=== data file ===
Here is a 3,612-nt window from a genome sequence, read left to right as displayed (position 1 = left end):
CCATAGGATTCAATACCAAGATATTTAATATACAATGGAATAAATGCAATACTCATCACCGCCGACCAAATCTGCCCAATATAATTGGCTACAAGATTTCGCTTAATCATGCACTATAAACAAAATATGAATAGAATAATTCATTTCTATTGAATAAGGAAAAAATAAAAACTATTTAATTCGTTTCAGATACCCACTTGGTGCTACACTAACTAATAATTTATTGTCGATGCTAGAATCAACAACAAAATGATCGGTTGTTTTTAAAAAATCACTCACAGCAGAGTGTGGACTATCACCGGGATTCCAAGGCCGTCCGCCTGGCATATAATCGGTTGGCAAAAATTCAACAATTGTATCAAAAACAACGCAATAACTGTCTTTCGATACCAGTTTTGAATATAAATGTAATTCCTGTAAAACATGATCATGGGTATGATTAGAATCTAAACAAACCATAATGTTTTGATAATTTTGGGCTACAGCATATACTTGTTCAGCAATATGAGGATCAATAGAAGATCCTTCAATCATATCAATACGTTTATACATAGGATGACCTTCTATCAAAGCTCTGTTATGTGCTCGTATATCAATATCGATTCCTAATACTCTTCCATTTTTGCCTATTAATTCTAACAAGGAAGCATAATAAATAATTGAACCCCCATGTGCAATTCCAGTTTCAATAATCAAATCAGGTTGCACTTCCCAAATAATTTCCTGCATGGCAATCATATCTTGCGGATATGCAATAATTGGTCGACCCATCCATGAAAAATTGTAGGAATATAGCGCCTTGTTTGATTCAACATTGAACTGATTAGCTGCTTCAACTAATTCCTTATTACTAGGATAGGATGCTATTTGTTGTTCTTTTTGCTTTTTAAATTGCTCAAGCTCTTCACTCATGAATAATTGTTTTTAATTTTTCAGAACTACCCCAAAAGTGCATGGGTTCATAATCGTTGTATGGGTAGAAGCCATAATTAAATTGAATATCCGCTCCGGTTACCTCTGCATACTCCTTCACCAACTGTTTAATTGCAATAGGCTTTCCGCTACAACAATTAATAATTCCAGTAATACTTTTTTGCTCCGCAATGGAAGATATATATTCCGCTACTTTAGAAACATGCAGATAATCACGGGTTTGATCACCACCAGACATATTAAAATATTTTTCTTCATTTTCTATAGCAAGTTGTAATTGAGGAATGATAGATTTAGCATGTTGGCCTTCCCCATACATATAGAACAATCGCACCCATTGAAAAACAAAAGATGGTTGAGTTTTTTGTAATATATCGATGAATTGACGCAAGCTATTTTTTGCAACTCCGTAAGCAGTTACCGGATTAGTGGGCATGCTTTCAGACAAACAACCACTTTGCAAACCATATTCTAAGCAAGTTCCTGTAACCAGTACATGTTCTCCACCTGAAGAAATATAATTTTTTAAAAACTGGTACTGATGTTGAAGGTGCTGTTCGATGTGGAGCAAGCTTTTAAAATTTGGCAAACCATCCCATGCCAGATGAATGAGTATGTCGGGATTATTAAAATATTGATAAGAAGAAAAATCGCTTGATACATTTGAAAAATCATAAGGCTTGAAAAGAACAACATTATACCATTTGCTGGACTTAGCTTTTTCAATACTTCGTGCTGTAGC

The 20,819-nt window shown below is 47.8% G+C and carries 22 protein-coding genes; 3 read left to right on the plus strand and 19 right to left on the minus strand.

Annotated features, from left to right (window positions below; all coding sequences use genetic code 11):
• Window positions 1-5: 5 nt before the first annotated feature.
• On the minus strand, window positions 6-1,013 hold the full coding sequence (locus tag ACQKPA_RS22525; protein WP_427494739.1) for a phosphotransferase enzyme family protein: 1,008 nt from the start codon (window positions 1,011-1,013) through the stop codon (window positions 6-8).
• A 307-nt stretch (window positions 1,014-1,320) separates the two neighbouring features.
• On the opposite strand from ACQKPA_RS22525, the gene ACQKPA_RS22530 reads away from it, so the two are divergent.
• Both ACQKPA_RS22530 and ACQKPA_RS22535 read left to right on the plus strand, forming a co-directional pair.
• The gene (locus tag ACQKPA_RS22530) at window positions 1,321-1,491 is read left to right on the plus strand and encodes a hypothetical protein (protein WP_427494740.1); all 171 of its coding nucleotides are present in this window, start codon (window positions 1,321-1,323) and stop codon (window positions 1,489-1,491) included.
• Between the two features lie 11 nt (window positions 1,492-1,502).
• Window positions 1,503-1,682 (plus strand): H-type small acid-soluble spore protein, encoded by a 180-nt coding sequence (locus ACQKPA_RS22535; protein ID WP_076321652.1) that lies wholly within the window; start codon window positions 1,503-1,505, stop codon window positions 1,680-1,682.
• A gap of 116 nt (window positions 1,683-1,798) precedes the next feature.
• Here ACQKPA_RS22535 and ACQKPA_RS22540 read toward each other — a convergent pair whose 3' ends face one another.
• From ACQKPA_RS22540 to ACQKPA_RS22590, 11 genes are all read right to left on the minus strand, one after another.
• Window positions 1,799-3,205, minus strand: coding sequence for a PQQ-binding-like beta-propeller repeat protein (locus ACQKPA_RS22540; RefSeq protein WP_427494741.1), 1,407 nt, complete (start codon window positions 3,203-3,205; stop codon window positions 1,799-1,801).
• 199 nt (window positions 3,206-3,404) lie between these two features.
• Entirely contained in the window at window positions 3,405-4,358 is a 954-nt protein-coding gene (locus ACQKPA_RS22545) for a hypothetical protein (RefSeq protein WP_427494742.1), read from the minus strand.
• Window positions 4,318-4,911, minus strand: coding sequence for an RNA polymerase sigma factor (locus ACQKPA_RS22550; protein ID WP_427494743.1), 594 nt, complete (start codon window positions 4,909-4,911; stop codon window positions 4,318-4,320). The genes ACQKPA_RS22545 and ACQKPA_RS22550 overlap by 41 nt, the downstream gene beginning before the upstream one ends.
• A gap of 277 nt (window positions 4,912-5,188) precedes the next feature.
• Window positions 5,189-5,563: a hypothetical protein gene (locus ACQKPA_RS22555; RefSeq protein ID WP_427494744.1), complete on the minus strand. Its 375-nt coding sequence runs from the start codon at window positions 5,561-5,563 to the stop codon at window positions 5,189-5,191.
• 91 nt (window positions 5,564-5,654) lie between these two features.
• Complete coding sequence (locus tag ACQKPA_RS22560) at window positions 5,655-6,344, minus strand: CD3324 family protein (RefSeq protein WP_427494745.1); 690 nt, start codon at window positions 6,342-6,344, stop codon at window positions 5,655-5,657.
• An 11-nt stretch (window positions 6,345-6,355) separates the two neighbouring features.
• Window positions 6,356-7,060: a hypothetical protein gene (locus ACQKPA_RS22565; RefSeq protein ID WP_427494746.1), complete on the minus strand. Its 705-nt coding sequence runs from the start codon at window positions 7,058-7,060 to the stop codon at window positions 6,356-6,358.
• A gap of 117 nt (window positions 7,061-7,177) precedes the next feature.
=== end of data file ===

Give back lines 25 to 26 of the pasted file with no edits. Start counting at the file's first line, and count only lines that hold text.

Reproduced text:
• Window positions 6,356-7,060: a hypothetical protein gene (locus ACQKPA_RS22565; RefSeq protein ID WP_427494746.1), complete on the minus strand. Its 705-nt coding sequence runs from the start codon at window positions 7,058-7,060 to the stop codon at window positions 6,356-6,358.
• A gap of 117 nt (window positions 7,061-7,177) precedes the next feature.